For most of the people who read this blog, touching a dog isn’t a big thing. In fact, touching dogs is one of the selling points of bringing one home to become part of your family.
But in Malaysia, a huge controversy has boiled up around exactly that issue. Touching dogs is not seen as such a benign act in certain schools of Islam. According to some clergy, dogs are impure animals and touching them is taboo.
Last week, Muslim activist Syed Azmi Alhabshi triggered furious discussion of the taboo by organizing an event called “I Want to Touch a Dog,” inviting people to gather in a public park and pet dogs.
The impetus for the event came from a desire by Syed Azmi to overcome his own fear of dogs. One day, he made a post on Facebook saying that he would like to touch a dog, but was also frightened of doing so. There was a massive response of people with similar feelings. “Since there are so many of us, I thought why don’t we have a public event, touch dogs and then perform ‘sertu’ [a Muslim purification ritual] together?”
Encouraged by the responses, he began to organize an event in a public park via Facebook. Doing that turned out to be like tossing a match into a box of kerosene and tinder. Even before the event there was tension and outrage, but when more than 1,000 people showed up, the issue blew up, a visible representation of the tensions between conservative Muslims and younger, more liberal Muslims.
Muslim cleric Nik Abdul Aziz Nik Mat condemned Syed Azmi as a deviant, saying “Organizing a specific program just to touch dogs would only be done by those who are akin to having worms in their heads.” Although Syed Azmi had specifically gotten approval from the Selangor Islamic Religious Council (or Mais) before the event, members condemned him afterward, claiming that he had manipulated and deceived them about the true nature of the event. Chairman Datuk Mohamed Adzib Mohd Isa told The Malaysian Insider, “The deliberate acts of holding, hugging and kissing dogs by Muslims like what happened that day is deeply regretted because such acts are against the ‘syarak’ laws. It was also not how the organizers had depicted it (to Mais) and was not in line with the program’s objectives as mentioned in the organizer’s application.'”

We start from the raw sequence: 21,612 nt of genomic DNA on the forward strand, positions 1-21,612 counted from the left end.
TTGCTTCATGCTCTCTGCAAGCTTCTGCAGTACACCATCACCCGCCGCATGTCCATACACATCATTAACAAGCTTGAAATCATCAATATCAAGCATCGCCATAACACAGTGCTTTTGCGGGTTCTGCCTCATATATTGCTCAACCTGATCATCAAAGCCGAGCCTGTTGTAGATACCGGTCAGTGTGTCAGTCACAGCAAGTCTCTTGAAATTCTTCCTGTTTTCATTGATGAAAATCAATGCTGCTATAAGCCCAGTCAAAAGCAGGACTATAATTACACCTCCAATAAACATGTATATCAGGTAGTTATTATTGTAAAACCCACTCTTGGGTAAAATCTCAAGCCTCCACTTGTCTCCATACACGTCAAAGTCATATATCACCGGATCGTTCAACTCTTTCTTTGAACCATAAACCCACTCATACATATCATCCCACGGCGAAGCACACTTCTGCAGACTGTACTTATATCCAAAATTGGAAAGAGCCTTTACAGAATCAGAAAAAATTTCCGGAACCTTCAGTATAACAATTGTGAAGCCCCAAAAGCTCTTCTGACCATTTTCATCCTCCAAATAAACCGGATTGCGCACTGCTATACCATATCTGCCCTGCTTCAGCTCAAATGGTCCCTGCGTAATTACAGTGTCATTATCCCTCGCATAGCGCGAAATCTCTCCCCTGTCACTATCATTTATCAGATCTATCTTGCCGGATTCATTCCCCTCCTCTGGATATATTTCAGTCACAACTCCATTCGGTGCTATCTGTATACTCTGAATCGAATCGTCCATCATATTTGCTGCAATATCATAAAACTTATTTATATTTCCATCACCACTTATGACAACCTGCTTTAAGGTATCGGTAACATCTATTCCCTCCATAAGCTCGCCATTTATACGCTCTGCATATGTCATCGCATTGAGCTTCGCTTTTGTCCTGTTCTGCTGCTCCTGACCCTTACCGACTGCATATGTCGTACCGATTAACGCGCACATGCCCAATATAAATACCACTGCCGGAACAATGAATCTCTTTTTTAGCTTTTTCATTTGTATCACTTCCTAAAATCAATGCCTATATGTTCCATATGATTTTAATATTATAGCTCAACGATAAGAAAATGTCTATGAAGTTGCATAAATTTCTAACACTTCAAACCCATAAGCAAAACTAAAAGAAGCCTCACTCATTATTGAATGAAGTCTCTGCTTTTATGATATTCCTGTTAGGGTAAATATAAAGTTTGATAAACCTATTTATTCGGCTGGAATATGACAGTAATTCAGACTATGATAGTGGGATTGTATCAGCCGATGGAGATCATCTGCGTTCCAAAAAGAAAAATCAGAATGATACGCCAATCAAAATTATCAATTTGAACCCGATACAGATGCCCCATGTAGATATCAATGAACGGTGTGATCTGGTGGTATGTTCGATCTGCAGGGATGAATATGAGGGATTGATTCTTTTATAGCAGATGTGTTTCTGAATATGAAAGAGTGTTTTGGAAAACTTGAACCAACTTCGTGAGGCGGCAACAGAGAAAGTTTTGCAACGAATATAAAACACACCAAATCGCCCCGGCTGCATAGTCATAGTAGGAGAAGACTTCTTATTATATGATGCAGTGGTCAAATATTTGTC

There have been much worse reactions to the “I Want to Touch a Dog” event. On Sunday, Syed Azmi held a press conference in which he apologized for the event because he had been getting so many death threats through social media, emails, and text messages. “I admit that there are weaknesses in the program,” he said in his statement. “I would like to apologize and I had no intention to cause trouble to anyone. We explained it all throughout the program. I would like to stress here that it was an educational program and the ‘sertu’ ritual (cleansing) was also explained and also performed.”
His lawyer, Syahredzan Johan, said that Syed Azmi had received over 2,000 threatening messages. “Some of the threats received said they want to break his bones. Others said they were going to kill him if they see him on the street and many more.”
Why so much controversy over dogs? You might as well ask why so much controversy over two men or two women getting married, or a person who transitions from one gender to another. The venom and hatred is also familiar to anyone who’s followed the issue of Gamergate, where women’s lives have repeatedly been threatened merely for criticizing sexism in videogames.
Jahbar Sadiq, editor of The Malaysian Insider, answered the question concisely:
The issue, really, isn’t about Muslims touching dogs. That’s fine, as long as you observe all cleansing rituals.
The main grouse is about control. Clerics, even Muslim politicians, now see the event as a tipping point for Muslims to break free from their strictures and censures about life as most people know it….
Once Muslims can think for themselves what is right and what is wrong, why would they listen to the clerics, the ulamas who make a living pronouncing what is right or wrong, what is permissible and what is legal in Islam?
What good is a shepherd without his flock?
When people challenge the controls on their lives, whether it’s petting dogs or planning a wedding, the smallest thing can have huge consequences. The practical consequences of petting a dog would not be that great. As Sadiq points out, the idea that dogs are unclean is not universally accepted throughout Islam. The issue is all about control.
Congratulations to all the people who managed to surpass a lifelong taboo at the event on October 19, and good luck to Syed Azmi. The story of the threats against him is as familiar as it is ugly, and the world would be a better place if we could read it less often.
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